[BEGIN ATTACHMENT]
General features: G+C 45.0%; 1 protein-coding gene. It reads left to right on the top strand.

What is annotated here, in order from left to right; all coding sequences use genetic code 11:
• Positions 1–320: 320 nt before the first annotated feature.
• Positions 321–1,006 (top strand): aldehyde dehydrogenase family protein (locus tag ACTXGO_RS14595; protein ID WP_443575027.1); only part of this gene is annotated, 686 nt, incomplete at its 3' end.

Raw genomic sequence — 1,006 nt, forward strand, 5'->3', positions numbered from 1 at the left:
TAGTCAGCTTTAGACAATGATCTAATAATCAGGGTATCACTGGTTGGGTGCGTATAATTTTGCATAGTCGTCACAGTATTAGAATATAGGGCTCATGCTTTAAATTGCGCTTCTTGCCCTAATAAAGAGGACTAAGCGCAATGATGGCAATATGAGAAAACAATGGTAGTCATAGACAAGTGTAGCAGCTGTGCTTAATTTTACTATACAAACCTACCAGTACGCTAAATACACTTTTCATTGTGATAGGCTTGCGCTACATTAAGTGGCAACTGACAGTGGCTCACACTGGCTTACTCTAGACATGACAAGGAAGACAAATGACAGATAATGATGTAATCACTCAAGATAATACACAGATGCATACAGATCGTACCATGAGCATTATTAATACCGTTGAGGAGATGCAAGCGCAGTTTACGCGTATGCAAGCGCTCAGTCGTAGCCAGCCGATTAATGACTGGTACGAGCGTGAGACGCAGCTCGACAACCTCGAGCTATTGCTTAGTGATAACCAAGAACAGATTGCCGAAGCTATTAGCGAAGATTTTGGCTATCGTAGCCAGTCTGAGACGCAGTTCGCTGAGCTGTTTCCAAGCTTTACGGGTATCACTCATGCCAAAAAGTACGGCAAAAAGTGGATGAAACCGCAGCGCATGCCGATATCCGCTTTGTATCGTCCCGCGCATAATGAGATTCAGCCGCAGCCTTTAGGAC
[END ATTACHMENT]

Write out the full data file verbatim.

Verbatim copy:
General features: G+C 45.0%; 1 protein-coding gene. It reads left to right on the top strand.

What is annotated here, in order from left to right; all coding sequences use genetic code 11:
• Positions 1–320: 320 nt before the first annotated feature.
• Positions 321–1,006 (top strand): aldehyde dehydrogenase family protein (locus tag ACTXGO_RS14595; protein ID WP_443575027.1); only part of this gene is annotated, 686 nt, incomplete at its 3' end.

Raw genomic sequence — 1,006 nt, forward strand, 5'->3', positions numbered from 1 at the left:
TAGTCAGCTTTAGACAATGATCTAATAATCAGGGTATCACTGGTTGGGTGCGTATAATTTTGCATAGTCGTCACAGTATTAGAATATAGGGCTCATGCTTTAAATTGCGCTTCTTGCCCTAATAAAGAGGACTAAGCGCAATGATGGCAATATGAGAAAACAATGGTAGTCATAGACAAGTGTAGCAGCTGTGCTTAATTTTACTATACAAACCTACCAGTACGCTAAATACACTTTTCATTGTGATAGGCTTGCGCTACATTAAGTGGCAACTGACAGTGGCTCACACTGGCTTACTCTAGACATGACAAGGAAGACAAATGACAGATAATGATGTAATCACTCAAGATAATACACAGATGCATACAGATCGTACCATGAGCATTATTAATACCGTTGAGGAGATGCAAGCGCAGTTTACGCGTATGCAAGCGCTCAGTCGTAGCCAGCCGATTAATGACTGGTACGAGCGTGAGACGCAGCTCGACAACCTCGAGCTATTGCTTAGTGATAACCAAGAACAGATTGCCGAAGCTATTAGCGAAGATTTTGGCTATCGTAGCCAGTCTGAGACGCAGTTCGCTGAGCTGTTTCCAAGCTTTACGGGTATCACTCATGCCAAAAAGTACGGCAAAAAGTGGATGAAACCGCAGCGCATGCCGATATCCGCTTTGTATCGTCCCGCGCATAATGAGATTCAGCCGCAGCCTTTAGGAC